One of the major military campaigns the INA fought, alongside the Japanese, was in India’s northeast. However, after the Japanese defeat at Kohima and Imphal, the INA had to retreat. It fought the British elsewhere too, including in Burma. The tide of the World War 2 had started turning decisively in favour of the Allies and when Japan lost control of Rangoon, the INA suffered a body blow. Most of the INA troops surrendered to the British.
It is tempting to dismiss the INA as a militarily ineffective force. But that would be missing the historical context and the enormous symbolic significance of the first — and only — organised military campaign launched by Indians against the British empire after the revolt of 1857. The soldiers of the INA became national heroes; and Bose, despite his flirting with German and Japanese imperialism, a symbol of aggressive Indian nationalism.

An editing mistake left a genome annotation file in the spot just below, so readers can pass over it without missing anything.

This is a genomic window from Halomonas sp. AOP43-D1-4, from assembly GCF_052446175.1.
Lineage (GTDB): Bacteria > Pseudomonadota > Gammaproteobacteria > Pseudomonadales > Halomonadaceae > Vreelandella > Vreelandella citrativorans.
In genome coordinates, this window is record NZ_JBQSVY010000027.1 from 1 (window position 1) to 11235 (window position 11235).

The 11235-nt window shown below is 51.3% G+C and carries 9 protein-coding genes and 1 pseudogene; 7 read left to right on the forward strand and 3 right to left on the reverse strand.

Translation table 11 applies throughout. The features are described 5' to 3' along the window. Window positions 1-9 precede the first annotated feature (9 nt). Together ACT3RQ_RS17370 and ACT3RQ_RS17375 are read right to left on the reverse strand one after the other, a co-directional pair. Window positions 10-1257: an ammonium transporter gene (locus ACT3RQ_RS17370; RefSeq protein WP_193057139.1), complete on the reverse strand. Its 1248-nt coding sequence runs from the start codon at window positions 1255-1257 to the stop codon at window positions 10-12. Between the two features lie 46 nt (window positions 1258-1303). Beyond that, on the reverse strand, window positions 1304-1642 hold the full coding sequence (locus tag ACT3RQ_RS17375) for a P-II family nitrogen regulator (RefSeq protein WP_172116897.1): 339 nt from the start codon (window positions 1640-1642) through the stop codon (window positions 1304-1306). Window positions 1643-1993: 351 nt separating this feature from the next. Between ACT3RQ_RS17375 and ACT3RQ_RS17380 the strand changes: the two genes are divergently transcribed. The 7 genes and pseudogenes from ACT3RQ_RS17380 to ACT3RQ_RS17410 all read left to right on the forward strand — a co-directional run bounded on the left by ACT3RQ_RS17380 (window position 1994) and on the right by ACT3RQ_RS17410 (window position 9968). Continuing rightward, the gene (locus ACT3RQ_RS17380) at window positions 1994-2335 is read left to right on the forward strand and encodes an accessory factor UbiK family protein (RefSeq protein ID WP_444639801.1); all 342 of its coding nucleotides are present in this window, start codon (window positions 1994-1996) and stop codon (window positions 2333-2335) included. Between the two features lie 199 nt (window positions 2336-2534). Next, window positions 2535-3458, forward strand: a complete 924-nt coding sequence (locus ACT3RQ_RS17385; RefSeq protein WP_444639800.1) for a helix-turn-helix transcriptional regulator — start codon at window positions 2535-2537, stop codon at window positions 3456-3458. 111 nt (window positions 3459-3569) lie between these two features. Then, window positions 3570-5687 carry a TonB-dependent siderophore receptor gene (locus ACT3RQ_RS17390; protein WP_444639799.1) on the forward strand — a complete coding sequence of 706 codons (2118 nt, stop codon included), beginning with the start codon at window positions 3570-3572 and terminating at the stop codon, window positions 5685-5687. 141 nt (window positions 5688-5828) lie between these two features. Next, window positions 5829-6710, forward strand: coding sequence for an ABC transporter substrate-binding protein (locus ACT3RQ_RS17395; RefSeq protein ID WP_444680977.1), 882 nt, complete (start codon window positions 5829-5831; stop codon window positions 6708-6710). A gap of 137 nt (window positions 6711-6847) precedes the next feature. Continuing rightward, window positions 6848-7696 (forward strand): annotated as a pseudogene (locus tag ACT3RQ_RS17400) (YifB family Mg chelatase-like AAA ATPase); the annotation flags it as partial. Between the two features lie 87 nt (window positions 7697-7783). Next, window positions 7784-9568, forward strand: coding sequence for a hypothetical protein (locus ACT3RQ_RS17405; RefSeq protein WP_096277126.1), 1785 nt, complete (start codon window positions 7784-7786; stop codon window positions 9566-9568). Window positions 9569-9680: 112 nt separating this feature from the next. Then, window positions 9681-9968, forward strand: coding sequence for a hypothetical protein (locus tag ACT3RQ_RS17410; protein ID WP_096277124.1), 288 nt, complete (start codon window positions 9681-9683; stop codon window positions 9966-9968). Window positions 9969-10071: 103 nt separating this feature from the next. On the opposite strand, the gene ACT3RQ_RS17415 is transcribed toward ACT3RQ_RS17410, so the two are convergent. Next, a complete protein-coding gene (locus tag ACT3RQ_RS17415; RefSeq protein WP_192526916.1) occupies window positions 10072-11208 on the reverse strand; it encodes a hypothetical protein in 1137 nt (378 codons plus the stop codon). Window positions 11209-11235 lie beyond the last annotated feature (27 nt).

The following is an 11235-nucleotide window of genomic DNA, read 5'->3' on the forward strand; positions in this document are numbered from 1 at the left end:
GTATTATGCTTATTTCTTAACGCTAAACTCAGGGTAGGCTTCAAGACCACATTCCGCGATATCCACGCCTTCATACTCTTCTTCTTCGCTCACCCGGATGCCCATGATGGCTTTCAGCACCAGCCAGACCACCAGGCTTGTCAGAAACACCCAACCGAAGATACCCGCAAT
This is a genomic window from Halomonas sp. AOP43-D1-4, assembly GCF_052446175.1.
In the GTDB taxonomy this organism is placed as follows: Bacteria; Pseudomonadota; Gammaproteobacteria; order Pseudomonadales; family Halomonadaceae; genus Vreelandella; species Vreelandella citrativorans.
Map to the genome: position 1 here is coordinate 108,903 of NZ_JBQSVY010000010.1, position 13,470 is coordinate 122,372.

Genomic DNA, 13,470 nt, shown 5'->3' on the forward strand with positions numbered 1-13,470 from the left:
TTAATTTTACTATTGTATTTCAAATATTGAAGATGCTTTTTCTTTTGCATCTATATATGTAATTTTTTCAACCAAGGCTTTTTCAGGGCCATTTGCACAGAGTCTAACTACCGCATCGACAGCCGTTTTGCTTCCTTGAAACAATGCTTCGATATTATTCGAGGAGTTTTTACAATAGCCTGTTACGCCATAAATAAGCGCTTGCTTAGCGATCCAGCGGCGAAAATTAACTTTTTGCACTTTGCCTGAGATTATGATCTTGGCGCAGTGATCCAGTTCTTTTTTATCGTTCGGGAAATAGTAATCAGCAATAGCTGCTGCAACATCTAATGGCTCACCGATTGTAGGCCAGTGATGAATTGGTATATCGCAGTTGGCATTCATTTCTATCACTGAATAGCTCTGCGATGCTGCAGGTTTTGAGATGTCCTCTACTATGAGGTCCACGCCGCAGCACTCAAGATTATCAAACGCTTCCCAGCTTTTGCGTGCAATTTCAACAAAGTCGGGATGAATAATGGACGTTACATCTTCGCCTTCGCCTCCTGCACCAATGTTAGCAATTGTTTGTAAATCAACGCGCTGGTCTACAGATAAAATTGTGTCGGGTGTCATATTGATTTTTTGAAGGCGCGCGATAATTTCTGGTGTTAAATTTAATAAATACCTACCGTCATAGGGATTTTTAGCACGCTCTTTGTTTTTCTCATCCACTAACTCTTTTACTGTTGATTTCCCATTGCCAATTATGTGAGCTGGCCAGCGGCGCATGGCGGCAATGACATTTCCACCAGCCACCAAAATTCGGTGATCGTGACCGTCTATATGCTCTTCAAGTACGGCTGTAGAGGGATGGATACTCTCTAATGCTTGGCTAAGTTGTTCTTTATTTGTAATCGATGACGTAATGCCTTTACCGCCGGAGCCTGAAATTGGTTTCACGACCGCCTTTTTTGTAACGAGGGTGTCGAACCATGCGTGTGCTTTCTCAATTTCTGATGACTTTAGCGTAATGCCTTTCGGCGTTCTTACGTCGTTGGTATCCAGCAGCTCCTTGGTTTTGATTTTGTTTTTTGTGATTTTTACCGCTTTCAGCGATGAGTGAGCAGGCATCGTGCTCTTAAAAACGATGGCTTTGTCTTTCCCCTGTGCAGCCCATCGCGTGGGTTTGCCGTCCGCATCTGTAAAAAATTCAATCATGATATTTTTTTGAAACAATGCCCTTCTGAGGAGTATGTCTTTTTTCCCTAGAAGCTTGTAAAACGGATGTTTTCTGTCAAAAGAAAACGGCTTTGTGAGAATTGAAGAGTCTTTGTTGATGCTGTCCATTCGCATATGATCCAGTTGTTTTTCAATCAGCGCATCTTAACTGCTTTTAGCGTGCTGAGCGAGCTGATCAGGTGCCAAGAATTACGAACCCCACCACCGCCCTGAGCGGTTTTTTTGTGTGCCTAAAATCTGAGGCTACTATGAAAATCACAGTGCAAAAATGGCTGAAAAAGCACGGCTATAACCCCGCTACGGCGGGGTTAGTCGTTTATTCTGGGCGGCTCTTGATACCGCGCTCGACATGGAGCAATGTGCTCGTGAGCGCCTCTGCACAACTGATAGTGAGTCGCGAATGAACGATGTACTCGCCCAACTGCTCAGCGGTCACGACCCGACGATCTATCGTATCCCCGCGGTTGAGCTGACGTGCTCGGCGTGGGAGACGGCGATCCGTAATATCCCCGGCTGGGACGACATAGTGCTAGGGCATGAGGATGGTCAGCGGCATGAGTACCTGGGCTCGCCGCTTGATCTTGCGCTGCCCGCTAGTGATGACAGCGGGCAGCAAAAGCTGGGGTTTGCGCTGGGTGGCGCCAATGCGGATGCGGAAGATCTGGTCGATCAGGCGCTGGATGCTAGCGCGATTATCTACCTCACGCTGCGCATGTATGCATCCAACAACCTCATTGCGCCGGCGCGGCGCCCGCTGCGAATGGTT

Though Subhas Chandra Bose is said to have died on 18 August 1945 after his plane crashed in Formosa (now Taiwan), conspiracy theories surrounding his death sprung up almost immediately, and never ceased. Multiple inquiries into his ‘disappearance’ have, however, not produced a credible alternative theory on his death.
Speculating on what might have happened if Bose had survived the crash and returned to national politics in independent India, the renowned historian Ramachandra Guha wrote in The Telegraph in October 2009: “The legacy of the freedom struggle would still have carried the Congress to victory in the first general elections, and perhaps even the second. But after that the voter would have begun to look for alternatives. Now Subhas Chandra Bose had greater countrywide appeal than Kripalani, Lohia, et al. A party led by him might, by 1957, and definitely by 1962, have given the Congress a real run for its money.”
Also on this day:
1926 — Bal Thackeray, politician and founder of Shiv Sena, was born
1947 — Ramesh Sippy, Hindi film director, was born
1971 — Nirosha, South Indian film actress, was born
1971 — Yogiji Maharaj, spiritual guru, passed away